I’ve just finished the second draft of Murder at Freedom Hill, the next book in the Edmund DeCleryk cozy mystery series. Draft one is the rough draft, where I have a general idea of the plot, the main characters and whodunit, but there are a lot of gaps between the beginning and the end
Draft two is the one that takes the most time, because it’s at the point where the disparate threads of the book must be woven together, the pieces of the puzzle must fit, and the story becomes cohesive. My brain almost never shuts off. I keep a notepad nearby to write down ideas as they occur to me, sometimes in the middle of the night and often when I’m multitasking. These are the ideas that help to fill in the gaps in the story and where the rough draft evolves into something smoother.
I write the introduction, dedication, and acknowledgements in draft two. I add or delete characters, expand the number of suspects, and accordingly change the story line. Now’s also when I check for timeline inaccuracies, chapters that aren’t listed in order, cut and paste sections of the book and rewrite, rewrite, rewrite: the prologue, the epilogue, chapters with missing pieces.
Then there’s what I call “wordsmithing”, changing some words to others whose meanings are more precise. Inside a folder on my desk is a sheet of paper with an extensive list of words to substitute for “said” and another of overused words. Draft two is when I make those changes, too. It’s also the time for eliminating redundancies and paring down too much dialogue.
Paying attention to detail is tantamount to having a coherent finished product, and draft two is where that occurs. Recurring characters from previous books must age accordingly- a baby can’t be a teenager three years later- and someone who is described as six-feet tall can’t suddenly shrink to five-feet seven inches. Unless they’ve changed careers, they can’t be teachers in one book and truck drivers in the next or say they were born in Rochester but in another book, Buffalo. A character with blue eyes can’t also have brown eyes . It goes on and on, I’m sure you get the picture.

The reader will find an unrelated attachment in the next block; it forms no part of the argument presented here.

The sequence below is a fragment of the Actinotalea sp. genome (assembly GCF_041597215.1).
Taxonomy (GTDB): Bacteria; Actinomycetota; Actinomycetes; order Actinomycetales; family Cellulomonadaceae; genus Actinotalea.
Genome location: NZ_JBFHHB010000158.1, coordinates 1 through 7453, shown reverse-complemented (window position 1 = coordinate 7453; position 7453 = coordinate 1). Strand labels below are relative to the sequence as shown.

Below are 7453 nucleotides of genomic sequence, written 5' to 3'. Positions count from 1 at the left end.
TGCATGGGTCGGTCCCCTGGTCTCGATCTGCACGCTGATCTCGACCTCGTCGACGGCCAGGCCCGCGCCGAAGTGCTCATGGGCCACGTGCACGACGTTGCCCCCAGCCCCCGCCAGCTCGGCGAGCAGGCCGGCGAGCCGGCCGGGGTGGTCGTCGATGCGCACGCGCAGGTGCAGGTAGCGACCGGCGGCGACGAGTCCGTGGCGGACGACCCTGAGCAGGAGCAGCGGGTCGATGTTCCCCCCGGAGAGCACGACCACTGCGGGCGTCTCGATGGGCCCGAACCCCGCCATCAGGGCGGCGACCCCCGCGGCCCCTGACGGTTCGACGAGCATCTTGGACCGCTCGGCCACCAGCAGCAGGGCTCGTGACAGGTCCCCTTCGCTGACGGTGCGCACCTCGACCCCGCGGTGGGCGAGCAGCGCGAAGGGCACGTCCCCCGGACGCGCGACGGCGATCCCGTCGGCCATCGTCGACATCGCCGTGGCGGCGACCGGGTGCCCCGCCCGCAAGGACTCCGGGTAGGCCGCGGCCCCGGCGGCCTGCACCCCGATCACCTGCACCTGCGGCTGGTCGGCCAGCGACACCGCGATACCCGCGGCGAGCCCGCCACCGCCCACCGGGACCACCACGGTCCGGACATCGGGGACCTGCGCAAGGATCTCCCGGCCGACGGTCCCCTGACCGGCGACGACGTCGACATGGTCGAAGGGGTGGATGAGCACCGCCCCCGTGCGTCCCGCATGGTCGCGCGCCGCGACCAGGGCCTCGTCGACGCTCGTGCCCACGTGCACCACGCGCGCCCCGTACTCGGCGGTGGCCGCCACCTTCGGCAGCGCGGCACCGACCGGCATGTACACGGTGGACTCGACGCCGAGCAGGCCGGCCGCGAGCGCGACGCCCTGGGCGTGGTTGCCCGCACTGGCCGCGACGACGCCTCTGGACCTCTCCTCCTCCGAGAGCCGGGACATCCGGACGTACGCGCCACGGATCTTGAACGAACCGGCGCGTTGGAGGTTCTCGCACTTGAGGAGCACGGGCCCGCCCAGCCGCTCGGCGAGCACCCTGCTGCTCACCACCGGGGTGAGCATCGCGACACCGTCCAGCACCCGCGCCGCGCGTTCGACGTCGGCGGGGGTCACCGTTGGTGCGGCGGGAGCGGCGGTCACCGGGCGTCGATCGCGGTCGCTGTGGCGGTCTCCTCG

After spending weeks rewriting, cutting and adding chapters, and rebuilding what I destroyed to make way for what I believe will be a better story, I’m finally comfortable with draft two and ready to move on to the final draft.
Draft three is when I polish, spend lots of time copy and proof editing, re-read recipes that appear at the end of the book, and verify that all the ‘i’s’ are dotted and ‘t’s’ are crossed, at least as much as I’m able. It’s at this point that I’m finally ready to send the book to my publisher.
2 thoughts on “The Second Draft by Karen Shughart”
I always enjoy learning other writers writing processes. Good luck with this next book.
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